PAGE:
In early 1953, a group of amateur historians contacted the U.S. Navy and expressed interest in locating and salvaging the Civil War ironclad USS Monitor for establishing the ship as a “national shrine.” Citing a lack of interest in the Monitor other than a historical one, the Navy abandoned all claims to the wreck on Sept. 30, 1953.
|Twenty-one sites are identified as vessels other than the Monitor. Click here for a larger image. (Monitor Collection, NOAA)|
The remains of the Monitor were the object of numerous searches, but lay undiscovered for another 20 years. In 1973, an interdisciplinary team of scientists led by John G. Newton of the Duke University Marine Laboratory proposed testing the usefulness of geological survey equipment for underwater archaeological investigations. The first test of the equipment would be to locate and identify a specific shipwreck, and the only easily identifiable vessel believed to have been lost in the survey area was the USS Monitor.
After nearly a year of exhaustive historical research, the scientists narrowed the search region down to an area of high probability where the Monitor likely sank. They developed sonar images and looked for specific patterns, such as the turret, armor belt, and the nearly flat bottom, in those images that would indicate the wreck was the Monitor. The fieldwork took place in August 1973, using the Duke University research vessel Eastward and a remotely operated camera developed by Harold “Doc” Edgerton at MIT. The survey located 22 shipwrecks, two of which exhibited characteristics similar to the Monitor, but no immediate positive identification could be made.
Intensive study of the visual evidence over the next seven months led to a tentative identification of one of the wrecks as the Monitor. The ironclad was difficult to identify, in part because it was lying upside down with its turret, also upside down, separated from the hull and wedged under the port stern. A second visit to the two wrecks in April 1974 confirmed the identification of the Monitor, resting in 230 feet of water approximately 16 miles off Cape Hatteras, N.C.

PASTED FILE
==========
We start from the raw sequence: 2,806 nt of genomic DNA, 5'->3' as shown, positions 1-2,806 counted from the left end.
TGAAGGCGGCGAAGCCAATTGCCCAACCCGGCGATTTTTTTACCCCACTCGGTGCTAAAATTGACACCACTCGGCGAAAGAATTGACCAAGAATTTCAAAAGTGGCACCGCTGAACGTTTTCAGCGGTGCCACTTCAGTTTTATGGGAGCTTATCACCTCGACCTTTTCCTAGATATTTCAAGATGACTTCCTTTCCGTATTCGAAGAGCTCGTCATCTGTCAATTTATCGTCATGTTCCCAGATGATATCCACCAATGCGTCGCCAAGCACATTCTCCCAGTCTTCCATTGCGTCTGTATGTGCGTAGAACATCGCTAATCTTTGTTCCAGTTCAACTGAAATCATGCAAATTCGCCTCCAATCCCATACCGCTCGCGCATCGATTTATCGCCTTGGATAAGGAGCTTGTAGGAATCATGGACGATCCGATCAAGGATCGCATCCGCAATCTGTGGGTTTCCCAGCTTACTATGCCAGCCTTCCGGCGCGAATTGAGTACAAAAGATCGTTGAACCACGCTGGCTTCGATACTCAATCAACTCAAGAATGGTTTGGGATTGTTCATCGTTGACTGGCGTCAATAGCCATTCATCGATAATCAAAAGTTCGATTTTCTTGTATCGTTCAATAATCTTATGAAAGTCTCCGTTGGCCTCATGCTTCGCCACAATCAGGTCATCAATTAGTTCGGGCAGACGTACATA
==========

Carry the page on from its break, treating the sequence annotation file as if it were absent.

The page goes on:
|Photo mosaic of the USS Monitor wreck compiled from hundreds of individual 35mm photographs. (Monitor Collection, NOAA)|
During this expedition, scientists also took numerous photographs of the wreck, which the Naval Intelligence Division pieced together to create a photomosaic as an aid to assess the condition of the ship.
Extensive damage to the stern of the wreck was of particular interest. A large portion of the stern armor belt was missing. The propeller and rudder assemblies were present, although further damage to that area was apparent. Scientists who examined the photographic evidence concluded it was unlikely that the sinking alone caused the kind of damage visible at the stern, particularly the destruction of a large section of armor belt. It was also unlikely that natural deterioration could account for the damage.
Conversations with officials in the Navy confirmed that depth charging had taken place during World War II in the area where the Monitor was located. While specific naval documents were classified, enough information was provided by the Navy to suggest that much of the observed damage was probably the result of human activity rather than the sinking or natural deterioration.